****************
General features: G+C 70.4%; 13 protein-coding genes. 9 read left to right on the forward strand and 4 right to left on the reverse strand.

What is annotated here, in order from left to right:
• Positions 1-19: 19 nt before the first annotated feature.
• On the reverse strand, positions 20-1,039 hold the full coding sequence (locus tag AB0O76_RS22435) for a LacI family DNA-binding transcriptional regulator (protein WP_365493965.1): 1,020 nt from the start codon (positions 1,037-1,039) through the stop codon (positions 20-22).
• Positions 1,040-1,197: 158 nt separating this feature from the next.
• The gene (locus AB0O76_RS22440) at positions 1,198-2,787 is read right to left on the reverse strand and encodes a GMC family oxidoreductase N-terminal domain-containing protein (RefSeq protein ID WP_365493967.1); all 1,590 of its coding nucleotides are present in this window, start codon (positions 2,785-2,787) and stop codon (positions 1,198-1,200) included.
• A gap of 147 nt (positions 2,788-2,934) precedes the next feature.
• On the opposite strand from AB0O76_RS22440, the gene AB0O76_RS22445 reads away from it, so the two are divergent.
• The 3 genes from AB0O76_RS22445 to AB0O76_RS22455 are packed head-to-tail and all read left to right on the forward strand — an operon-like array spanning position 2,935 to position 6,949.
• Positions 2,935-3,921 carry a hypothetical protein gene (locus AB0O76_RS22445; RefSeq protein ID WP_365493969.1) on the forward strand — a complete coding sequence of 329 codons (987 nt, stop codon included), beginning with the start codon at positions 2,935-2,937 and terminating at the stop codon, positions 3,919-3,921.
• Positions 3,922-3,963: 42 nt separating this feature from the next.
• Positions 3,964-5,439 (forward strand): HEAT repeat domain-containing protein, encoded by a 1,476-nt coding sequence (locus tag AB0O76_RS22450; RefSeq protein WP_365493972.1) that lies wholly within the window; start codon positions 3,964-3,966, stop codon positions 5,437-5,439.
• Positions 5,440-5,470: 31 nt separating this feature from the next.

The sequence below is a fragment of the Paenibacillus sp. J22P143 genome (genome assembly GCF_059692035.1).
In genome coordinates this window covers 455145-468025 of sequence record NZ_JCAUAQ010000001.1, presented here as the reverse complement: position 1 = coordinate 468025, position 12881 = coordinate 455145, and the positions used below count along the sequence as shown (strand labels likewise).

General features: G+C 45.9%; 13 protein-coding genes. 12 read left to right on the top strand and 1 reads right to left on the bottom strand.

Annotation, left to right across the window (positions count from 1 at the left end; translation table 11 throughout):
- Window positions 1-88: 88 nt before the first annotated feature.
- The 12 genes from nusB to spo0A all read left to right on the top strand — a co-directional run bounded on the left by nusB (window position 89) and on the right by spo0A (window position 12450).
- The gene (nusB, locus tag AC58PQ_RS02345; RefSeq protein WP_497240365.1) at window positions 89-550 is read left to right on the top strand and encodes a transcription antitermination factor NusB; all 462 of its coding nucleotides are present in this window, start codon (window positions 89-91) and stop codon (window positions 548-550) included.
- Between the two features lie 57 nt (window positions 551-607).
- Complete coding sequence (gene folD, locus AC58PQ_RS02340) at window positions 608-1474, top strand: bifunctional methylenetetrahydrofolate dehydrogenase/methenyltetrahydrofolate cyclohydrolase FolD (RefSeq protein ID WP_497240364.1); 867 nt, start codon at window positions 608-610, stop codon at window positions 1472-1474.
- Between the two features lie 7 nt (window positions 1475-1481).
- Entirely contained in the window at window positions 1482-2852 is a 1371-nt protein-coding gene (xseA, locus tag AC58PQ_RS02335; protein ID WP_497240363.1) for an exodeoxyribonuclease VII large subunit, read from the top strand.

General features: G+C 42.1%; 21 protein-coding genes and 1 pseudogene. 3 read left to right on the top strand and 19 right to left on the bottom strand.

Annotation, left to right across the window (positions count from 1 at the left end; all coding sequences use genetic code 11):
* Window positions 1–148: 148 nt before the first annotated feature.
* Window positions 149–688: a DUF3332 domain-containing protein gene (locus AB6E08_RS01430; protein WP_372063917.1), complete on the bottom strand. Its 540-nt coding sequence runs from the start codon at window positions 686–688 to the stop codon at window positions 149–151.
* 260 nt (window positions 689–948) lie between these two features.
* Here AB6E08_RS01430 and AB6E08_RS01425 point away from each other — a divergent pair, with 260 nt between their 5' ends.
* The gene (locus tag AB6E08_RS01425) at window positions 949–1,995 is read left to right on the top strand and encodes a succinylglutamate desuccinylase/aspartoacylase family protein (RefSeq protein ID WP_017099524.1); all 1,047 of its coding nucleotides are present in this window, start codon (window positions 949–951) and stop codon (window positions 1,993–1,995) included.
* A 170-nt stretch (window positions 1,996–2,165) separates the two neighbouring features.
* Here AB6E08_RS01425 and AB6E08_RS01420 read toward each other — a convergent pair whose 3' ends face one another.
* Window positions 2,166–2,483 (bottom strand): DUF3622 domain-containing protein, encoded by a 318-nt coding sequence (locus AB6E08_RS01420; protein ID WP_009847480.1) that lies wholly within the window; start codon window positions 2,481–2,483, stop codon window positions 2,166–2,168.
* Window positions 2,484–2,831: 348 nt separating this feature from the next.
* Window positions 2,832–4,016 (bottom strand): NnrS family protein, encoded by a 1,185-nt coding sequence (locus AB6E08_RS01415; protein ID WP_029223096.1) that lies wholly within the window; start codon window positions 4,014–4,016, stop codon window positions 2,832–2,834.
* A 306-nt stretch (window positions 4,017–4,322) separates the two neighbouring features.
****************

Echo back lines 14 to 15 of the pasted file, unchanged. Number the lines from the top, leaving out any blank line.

The sequence below is a fragment of the Paenibacillus sp. J22P143 genome (genome assembly GCF_059692035.1).
In genome coordinates this window covers 455145-468025 of sequence record NZ_JCAUAQ010000001.1, presented here as the reverse complement: position 1 = coordinate 468025, position 12881 = coordinate 455145, and the positions used below count along the sequence as shown (strand labels likewise).